"Under the frightening face paint of Kamala, the 6-foot-7, 380-pound Harris battled the greatest Superstars in sports-entertainment history, including Hulk Hogan, The Undertaker and Andre the Giant," said the message. "He terrorized opponents and thrilled audiences in Mid-South, World Class Championship Wrestling, WCW and WWE until 2006."
The organization did not provide any further details about Harris' death. However, the pro wrestler's autobiography co-author, Kenny Casanova, said online that his death was due to coronavirus.
"To make matters worse, it was Corona that took him; he was one of the good ones," the author wrote online referring to COVID-19, which is caused by the new coronavirus. "Kamala was one of the most believable monsters in wrestling. He played the role perfectly, but was also one of the nicest guys you could meet. In helping him get his book out there, we became pretty close over the years and I am happy to have been his friend."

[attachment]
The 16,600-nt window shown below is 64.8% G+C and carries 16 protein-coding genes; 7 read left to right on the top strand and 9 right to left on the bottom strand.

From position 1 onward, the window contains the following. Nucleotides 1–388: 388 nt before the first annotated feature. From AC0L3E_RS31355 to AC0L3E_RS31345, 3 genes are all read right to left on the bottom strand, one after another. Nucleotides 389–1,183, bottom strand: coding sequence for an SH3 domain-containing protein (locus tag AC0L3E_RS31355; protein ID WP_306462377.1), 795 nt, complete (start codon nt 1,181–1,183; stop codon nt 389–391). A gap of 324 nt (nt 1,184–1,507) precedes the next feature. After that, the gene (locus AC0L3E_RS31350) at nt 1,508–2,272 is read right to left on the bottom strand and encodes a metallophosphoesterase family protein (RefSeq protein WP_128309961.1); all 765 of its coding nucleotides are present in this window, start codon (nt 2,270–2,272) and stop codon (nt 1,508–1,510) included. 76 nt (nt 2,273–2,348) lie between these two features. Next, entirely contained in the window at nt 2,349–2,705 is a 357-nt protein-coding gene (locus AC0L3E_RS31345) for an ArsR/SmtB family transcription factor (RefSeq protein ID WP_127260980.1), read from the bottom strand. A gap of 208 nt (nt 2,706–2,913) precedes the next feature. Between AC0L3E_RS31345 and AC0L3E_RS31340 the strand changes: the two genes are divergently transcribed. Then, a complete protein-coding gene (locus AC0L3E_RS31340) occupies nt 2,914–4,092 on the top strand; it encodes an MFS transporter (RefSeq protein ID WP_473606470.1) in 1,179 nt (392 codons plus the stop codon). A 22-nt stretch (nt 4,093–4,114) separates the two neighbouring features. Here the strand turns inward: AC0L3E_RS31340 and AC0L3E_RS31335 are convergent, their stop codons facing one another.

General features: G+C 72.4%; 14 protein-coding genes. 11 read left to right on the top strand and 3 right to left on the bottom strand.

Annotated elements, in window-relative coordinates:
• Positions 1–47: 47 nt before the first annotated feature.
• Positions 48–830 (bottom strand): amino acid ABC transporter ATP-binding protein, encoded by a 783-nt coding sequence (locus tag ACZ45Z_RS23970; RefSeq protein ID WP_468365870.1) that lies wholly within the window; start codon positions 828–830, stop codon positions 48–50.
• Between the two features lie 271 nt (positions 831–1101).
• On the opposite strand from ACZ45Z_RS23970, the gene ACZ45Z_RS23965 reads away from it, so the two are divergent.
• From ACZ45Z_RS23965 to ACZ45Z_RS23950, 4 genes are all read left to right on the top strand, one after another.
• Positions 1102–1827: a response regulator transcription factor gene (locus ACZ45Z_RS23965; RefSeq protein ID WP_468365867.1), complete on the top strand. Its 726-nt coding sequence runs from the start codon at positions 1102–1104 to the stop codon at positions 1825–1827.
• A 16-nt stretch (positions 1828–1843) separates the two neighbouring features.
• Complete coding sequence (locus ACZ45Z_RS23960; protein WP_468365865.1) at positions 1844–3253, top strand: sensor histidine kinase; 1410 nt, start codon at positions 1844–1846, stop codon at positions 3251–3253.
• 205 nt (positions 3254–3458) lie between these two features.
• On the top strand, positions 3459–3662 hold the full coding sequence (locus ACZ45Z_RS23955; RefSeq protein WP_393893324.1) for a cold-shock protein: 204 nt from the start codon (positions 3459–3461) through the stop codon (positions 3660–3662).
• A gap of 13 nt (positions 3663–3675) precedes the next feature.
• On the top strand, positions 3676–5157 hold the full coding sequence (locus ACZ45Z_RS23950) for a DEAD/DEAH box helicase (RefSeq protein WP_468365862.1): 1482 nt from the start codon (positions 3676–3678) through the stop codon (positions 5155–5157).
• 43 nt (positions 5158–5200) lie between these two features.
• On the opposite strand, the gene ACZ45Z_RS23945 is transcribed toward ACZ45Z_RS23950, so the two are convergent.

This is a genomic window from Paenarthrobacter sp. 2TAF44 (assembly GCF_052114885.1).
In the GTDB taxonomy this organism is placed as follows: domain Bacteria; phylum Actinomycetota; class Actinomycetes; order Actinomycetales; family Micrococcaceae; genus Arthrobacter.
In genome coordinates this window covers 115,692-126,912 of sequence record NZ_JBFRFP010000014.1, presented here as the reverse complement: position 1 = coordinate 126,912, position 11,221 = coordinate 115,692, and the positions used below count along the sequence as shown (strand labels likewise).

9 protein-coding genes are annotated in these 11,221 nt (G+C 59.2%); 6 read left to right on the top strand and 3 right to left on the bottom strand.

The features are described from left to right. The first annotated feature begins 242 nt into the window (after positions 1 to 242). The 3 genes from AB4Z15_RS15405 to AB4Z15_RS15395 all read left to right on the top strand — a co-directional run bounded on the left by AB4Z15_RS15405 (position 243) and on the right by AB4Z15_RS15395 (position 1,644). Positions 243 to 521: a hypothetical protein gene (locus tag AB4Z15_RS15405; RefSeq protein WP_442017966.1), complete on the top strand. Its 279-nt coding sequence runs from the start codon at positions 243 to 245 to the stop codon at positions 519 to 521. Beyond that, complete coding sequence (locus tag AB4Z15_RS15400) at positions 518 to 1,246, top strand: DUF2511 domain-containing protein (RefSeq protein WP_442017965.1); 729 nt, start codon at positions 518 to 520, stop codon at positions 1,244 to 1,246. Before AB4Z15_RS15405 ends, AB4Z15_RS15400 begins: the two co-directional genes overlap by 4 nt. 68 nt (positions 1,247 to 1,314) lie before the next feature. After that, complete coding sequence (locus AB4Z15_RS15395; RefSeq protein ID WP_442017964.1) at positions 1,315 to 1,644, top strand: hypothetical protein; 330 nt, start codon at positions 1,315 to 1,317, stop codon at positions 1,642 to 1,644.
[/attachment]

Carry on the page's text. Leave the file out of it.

Many health issues plagued Harris' recent years, including diabetes, which resulted in the amputation of both legs. In fact, Casanova said in his post that his medical issues caused "financial problems," and offered information for fans to make a monetary contribution to the family.
Harris began his wrestling career under the name Sugar Bear Harris before running through a few other monikers but finding little success. It wasn't until a promoter suggested Harris loosely base his persona on Ugandan dictator Idi Amin that he began to find success.
Harris was known for walking into the ring with body and face paint and a spear.
Critics charged that the character of Kamala was based on racial stereotypes as wrestling announcers often used such terms as “savage” and “beast" to describe him.
Harris said in interviews, later in life, that he found the gimmick fun and was not intended to cause harm. But he did note that he was underpaid at the time compared to other wrestlers and treated poorly.
The Associated Press contributed to this report.